First, it was retired Philippine National Police (PNP) comptroller Eliseo de la Paz to arrive at the Ninoy Aquino International Airport. Then came former Agriculture Undersecretary Jocelyn “Joc Joc” Bolante’s turn. The only people missing in this tragic comedy are Benjamin “The Broker Abalos Sr., made famous by his role in the graft-ridden $329.5 million National Broadband Network-ZTE contract, as the officiator, and Jose Miguel Arroyo and Gloria Macapagal Arroyo as sponsors. With these people, we already have an entourage of fools to complete the cast of the tragic comedy titled “Impunity of Corruption.”
BY BENJIE OLIVEROS
First, it was retired Philippine National Police (PNP) comptroller Eliseo de la Paz to arrive at the Ninoy Aquino International Airport (NAIA) after being held in Moscow for trying to bring out P6.9 million or 105,000 euros from Russia. He hastily called a press conference apologizing for the “international embarrassment” caused by his ‘misstep’ of failing to declare the money with Russian customs. He declared that he is willing to face the Senate probe because he claims he has ‘nothing to hide’. But when the time came for the Senate probe, he did not attend the hearing, made himself scant, and filed a petition with the Supreme Court to stop the Senate from conducting an investigation into his ‘misstep’ and from compelling him to testify.
Then came former Agriculture Undersecretary Jocelyn “Joc Joc” Bolante’s turn. Bolante who two years ago declared that he was willing to face a Senate probe on the P728 million fertilizer fund scam then ran to the US and sought political asylum there – for the silly reason that his life was under threat – arrived at the NAIA October 28 with hair dyed white and constantly holding his chest, in a vain attempt at trying to make it appear that he was about to have a heart attack. (Well, if he was having a heart attack at the airport then he should have died before reaching St. Luke’s hospital after he had to wade through a phalanx of reporters, be taken to the immigration office, then snake through EDSA and E Rodriguez.) Again, Bolante declared that he would face any probe to clear his name. But even before his arrival, his lawyer already filed a petition for a Temporary Restraining Order (TRO) before the Supreme Court to block the Senate from arresting him.
The only people missing in this tragic comedy are Benjamin “The Broker Abalos Sr., made famous by his role in the graft-ridden $329.5 million National Broadband Network-ZTE contract, as the officiator, and Jose Miguel Arroyo and Gloria Macapagal Arroyo as sponsors. With these people, we already have an entourage of fools to complete the cast of the tragic comedy titled “Impunity of Corruption”.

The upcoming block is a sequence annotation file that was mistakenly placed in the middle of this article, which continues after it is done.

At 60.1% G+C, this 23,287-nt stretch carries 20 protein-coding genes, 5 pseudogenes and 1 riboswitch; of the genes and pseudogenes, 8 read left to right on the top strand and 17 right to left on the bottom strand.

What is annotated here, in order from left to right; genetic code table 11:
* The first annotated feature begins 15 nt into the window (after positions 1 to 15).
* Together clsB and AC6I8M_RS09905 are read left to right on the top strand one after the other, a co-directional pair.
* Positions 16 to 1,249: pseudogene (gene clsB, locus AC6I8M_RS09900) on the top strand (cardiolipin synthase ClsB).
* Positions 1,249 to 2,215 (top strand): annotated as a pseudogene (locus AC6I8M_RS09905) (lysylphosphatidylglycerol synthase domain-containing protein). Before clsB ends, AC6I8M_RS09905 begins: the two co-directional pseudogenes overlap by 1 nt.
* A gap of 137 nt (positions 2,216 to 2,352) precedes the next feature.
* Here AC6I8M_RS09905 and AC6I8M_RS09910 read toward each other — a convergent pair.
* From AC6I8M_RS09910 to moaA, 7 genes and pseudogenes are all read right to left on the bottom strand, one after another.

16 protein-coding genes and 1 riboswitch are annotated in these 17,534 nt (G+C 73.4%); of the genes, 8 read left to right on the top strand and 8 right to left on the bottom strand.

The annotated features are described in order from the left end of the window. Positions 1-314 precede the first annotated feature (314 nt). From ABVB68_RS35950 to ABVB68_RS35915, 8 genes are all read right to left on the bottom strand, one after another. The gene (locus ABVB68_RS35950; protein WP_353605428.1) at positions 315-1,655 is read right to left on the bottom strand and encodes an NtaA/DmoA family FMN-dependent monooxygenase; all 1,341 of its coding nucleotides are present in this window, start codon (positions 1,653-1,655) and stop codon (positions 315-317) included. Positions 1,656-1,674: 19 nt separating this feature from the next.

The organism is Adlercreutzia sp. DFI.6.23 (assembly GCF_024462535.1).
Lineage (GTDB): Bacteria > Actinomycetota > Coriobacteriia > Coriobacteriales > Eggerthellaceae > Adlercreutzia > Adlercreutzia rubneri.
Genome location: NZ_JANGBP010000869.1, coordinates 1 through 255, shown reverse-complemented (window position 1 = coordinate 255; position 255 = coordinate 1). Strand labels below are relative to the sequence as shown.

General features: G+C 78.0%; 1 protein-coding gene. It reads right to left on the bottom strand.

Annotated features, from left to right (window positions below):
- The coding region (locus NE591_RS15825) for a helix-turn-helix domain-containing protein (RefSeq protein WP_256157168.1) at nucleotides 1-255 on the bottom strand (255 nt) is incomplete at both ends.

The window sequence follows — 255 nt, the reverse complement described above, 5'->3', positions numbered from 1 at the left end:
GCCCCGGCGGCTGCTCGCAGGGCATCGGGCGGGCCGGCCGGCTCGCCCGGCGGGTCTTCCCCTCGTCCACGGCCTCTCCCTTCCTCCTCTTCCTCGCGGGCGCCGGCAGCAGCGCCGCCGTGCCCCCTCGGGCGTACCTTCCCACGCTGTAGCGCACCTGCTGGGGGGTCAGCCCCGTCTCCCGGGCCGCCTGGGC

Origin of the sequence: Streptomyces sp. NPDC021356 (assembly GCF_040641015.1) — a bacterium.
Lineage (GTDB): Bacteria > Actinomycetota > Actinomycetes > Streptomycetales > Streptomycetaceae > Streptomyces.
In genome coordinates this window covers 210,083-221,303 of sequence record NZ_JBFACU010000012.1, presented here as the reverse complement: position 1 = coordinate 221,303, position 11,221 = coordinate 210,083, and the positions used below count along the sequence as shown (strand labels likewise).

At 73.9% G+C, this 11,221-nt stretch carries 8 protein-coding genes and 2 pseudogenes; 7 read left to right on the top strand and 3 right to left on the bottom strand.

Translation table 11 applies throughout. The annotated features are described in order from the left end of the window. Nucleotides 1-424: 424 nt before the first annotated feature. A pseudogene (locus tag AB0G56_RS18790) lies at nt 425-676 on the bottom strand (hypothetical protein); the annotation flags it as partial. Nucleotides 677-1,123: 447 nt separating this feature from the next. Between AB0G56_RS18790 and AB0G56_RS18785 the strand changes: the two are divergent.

But the only hitch is that the joke is on us. These people have been playing (read: getting rich) with taxpayers’ money: money that is supposed to be used to develop the country and to help the Filipino people tide over the crisis. In stead what the Arroyo government is doing is that it taxes the Filipino people more, through the VAT, and use their windfall earnings on these – only the windfall earnings generated from the spike in prices – to distribute among a small number of people in the form of subsidies, while claiming credit for it.
Incensed by the impunity of corruption under the Arroyo government, ranking bishops of the Catholic Bishops’ Conference of the Philippines (CBCP) led by its president Jaro Archbishop Angel Lagdameo that included Tagbilaran Bishop Leonardo Medroso Pangasinan Archbishop Oscar Cruz and Bishops Socrates Villegas, Joel Baylon and Jose Sorra delivered the prelates’ most scathing statement so far. They said that corruption, during the past few years up to today, has become “endemic, massive, systemic and rampant”, branding it as a social and moral cancer plaguing Philippine society.
Tagbilaran Bishop Leonardo Medroso said it’s high time for the public to act and for the Arroyo government to answer the charges of corruption being hurled against it. More importantly, it called on the Filipino people to act. To quote from its statement,
“In response to the global economic crisis and the pitiful state of our country, the time to rebuild our country economically, socially, politically is now. The time to start radical reforms is now. The time for moral regeneration is now. The time to conquer complacency, cynicism and apathy and to prove that we have matured from our political disappointments is now. The time to prepare a new government is now.”
No wonder the Arroyo government reacted strongly to the Bishops’ statement, with Justice Sec. Raul Gonzalez calling it as ‘seditious’, and Donald Dee, chair emeritus of the Philippine Chamber of Commerce, cautioning the Bishops against ‘divisive’ statements. (The last time I heard, it is corruption that divides the nation and not the calls to end it.)
Nevertheless, the Catholic bishops are merely reiterating what people’s organizations have been calling for all along. It is now up to the Filipino people to act now or let the entourage of fools to continue ruling the country and for the impunity of corruption to persist. (Bulatlat.com)